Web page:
The haverim got off their bus and stood under the shade of an oak tree. It was a hot mid-July day, and the sun was beating down on the browned grass where the buildings that housed Camp Newman once stood — before they were lost in a 2017 wildfire.
Thirty children entering third and fourth grades received instructions from their counselors and split into two groups. One headed off to the aerial course at Adventure Mountain, and the others walked up a short road to make art outside one of four buildings left standing after the Tubbs Fire wiped out the camp and much of surrounding northwest Santa Rosa.
But while most of the physical structures at Camp Newman are not yet rebuilt, its beloved 480 acres of hills, grasslands, and wild California oak and manzanita retain the camp’s spirit and sense of place.
“It’s amazing how much power is in the space,” said Alaina Yoakum, director of marketing and communications for the camp. “As soon as we got the permit, we got the green light to have people come and see the site.”
Campers have been taken on day trips to the property, off Porter Creek Road between Calistoga and Santa Rosa, since summer sessions began in mid-June. Camp Newman sessions once again have been held on the campus of Cal State University Maritime Academy in Vallejo.
On this day, many of the young campers who were spending the day visiting the grounds had never been there before, since the camp has been held in Vallejo since last summer. The cross-bay trips to Porter Creek are meant to remind the kids of the natural beauty and special spirit that resides there.
“I think we took the nature for granted,” said Eli Burg, Camp Newman’s new Porter Creek program director and a veteran of 15 summers at the Jewish camp, in various capacities. “Maritime is great, but there’s something missing,” said Burg, who first visited Camp Newman when he was 5 months old. “And that’s the 480 acres.”
Donning the requisite tie-dye T-shirt, the Petaluma native was happily running the show while interacting with the young campers and their counselors and pausing to communicate on his walkie-talkie. The rising senior at San Francisco State University said moving to CSU Maritime last year was difficult, but he liked that the staff brought the “spirit of Porter Creek” with them to Vallejo. “Camp isn’t the place. It’s the people,” he said, quickly adding, “but this space [Porter Creek] is special. We’ve made it a holy space.”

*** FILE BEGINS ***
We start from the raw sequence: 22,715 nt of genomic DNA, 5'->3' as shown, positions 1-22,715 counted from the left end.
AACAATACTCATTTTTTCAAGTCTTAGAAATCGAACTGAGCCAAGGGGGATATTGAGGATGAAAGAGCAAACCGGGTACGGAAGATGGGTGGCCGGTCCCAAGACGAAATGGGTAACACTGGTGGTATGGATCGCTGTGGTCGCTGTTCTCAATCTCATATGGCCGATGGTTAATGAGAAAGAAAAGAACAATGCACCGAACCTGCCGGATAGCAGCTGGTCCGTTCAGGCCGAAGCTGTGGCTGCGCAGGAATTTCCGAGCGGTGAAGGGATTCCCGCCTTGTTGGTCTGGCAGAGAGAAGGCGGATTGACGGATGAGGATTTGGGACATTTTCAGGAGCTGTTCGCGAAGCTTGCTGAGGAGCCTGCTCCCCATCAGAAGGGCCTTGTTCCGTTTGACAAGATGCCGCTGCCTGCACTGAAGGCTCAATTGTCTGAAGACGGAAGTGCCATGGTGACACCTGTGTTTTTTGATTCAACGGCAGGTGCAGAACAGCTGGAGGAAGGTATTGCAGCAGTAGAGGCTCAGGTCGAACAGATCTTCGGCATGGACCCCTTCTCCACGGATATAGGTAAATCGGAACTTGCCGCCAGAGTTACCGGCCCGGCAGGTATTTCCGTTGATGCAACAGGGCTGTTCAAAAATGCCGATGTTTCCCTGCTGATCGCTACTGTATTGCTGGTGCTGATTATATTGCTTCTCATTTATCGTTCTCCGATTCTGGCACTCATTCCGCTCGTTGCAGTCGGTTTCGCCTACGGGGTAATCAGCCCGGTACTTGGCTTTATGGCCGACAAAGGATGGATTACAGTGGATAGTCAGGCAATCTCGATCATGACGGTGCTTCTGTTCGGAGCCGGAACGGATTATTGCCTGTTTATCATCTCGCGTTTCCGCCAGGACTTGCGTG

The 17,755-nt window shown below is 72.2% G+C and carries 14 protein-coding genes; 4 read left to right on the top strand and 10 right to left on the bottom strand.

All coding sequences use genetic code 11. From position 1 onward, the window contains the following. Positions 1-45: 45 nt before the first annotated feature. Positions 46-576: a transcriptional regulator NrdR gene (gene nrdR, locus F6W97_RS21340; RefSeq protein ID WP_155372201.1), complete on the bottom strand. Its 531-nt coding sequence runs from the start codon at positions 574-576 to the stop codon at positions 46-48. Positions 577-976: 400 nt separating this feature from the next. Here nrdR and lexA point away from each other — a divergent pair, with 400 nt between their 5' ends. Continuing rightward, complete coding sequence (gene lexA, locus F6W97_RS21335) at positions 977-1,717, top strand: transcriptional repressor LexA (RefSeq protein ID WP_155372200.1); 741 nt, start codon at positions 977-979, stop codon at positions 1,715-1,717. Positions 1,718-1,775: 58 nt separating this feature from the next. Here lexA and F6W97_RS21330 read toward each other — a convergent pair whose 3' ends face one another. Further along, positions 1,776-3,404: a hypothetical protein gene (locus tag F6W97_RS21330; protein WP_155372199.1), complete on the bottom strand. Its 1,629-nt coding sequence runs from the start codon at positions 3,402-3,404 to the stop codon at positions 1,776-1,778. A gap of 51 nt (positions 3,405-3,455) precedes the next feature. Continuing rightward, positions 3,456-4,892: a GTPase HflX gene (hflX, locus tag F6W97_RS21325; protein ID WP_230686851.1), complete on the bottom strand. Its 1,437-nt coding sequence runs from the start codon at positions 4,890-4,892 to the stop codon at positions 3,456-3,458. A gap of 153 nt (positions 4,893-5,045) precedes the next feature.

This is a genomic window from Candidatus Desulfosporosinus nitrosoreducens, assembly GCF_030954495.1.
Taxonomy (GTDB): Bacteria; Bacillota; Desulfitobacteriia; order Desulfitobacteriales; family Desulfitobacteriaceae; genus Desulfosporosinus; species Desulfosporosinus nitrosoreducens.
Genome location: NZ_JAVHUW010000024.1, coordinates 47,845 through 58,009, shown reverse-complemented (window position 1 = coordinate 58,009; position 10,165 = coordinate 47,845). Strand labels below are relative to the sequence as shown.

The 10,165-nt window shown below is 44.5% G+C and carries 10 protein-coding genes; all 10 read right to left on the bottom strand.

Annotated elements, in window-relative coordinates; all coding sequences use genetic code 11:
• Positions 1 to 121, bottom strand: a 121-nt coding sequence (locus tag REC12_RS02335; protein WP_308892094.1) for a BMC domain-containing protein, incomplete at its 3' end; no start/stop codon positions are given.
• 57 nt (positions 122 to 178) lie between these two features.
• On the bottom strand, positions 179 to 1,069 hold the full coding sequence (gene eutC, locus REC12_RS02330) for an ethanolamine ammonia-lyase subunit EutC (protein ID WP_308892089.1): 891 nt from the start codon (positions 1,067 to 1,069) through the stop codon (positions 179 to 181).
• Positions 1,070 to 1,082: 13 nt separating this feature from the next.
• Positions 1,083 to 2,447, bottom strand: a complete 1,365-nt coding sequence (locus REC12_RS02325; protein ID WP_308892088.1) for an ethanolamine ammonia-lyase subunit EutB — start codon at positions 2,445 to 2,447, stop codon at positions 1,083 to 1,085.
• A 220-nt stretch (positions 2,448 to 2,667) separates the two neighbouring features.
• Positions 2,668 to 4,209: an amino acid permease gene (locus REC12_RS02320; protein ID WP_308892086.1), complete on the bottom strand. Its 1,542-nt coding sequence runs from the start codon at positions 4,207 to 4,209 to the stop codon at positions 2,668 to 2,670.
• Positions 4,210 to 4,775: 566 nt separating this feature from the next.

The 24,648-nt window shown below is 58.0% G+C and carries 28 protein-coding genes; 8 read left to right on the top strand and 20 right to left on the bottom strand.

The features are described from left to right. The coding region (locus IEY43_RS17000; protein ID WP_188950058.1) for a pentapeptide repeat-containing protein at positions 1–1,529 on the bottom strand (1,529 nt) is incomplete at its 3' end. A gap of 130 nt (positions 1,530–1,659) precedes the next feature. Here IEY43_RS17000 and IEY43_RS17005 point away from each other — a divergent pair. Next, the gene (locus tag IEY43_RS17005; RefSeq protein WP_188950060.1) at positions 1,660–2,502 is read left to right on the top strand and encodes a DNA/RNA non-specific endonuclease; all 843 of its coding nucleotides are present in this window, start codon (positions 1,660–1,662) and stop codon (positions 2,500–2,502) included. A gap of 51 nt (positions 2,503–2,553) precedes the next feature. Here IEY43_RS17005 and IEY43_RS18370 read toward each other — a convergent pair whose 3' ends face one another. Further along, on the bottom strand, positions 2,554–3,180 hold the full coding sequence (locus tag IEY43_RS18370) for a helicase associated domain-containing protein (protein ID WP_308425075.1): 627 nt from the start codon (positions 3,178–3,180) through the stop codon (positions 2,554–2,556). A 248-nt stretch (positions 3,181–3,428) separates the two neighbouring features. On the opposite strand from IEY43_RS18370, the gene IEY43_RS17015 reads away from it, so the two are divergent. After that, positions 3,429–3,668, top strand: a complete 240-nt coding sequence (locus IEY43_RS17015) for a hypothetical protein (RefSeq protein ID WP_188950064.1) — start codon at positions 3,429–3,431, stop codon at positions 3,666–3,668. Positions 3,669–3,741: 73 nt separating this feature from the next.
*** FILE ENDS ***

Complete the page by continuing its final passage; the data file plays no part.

Older campers are helping to rebuild the camp by installing a new walking trail that tells the story of Exodus and returning to the homeland — experiences that relate closely to “how we feel,” Yoakum said.
As she drove along a paved path between what used to be buildings and gathering areas, heading up to Adventure Mountain, Yoakum described what it was like in the aftermath of the fire that ripped through the area during the early morning hours of Oct. 9, 2017. “Right after we got the news, we went immediately to finding another site,” she recalled. “We all knew we were going to rebuild, which was affirmed by the whole community saying how much this place meant to them.”
Atop Adventure Mountain is “The Tower,” a rope and climbing course with a platform 50 feet in the air. When campers ascend it, they get a bird’s-eye view of the grounds — as well as a feeling of accomplishment and empowerment.
Counselor Eli Torgersen, 18, was watching his campers climb the tower while talking about the return to Porter Creek. “I was expecting much worse,” he said. “I was happy to see all the green.”
Much of the vegetation has grown back, as California wilderness is largely fire-adapted; in fact, some species even require fire to propagate.
Torgersen, from San Rafael, has created many friendships in the 10 summers he has spent at Camp Newman. After the camp burned, he and some of his friends decided not to return last summer. But then they realized they couldn’t stay away any longer, and many became counselors this summer.
“When it first happened, it totally destroyed me,” he said. “It didn’t feel real. My coping mechanism was to not come and not think about it. But now, coming to Cal Maritime, the spirit is still there. Eventually camp will be back here [in Sonoma County], and it will be better than ever.”
Right before lunch, a group of campers hiked up to “The Star,” an outcropping of rocks that overlooks the entire grounds and includes a camp icon — a 6-foot-wide wooden Jewish star that miraculously survived the fire.
Visiting Rabbi David Young sat on a rock and led the children in a rendition of “Hine Ma Tov” and other songs. “When we’re up here, we’re all family,” he told them. “I think about camp as a place where we can have shelter. Camp is a home we can live in temporarily, and it gives us shelter and protection. And there’s nothing else we can do but sing about it.”
After singing, the campers gathered at the edge of the outcropping to participate in the Camp Newman tradition of yelling “I love being Jewish!” at the top of their lungs. Then they headed down the hill for lunch.
“It’s so wonderful to be back in the space,” Yoakum said. “The memories are here. They are in the soil, in the trees. The buildings may be gone, but the memories are here at camp.”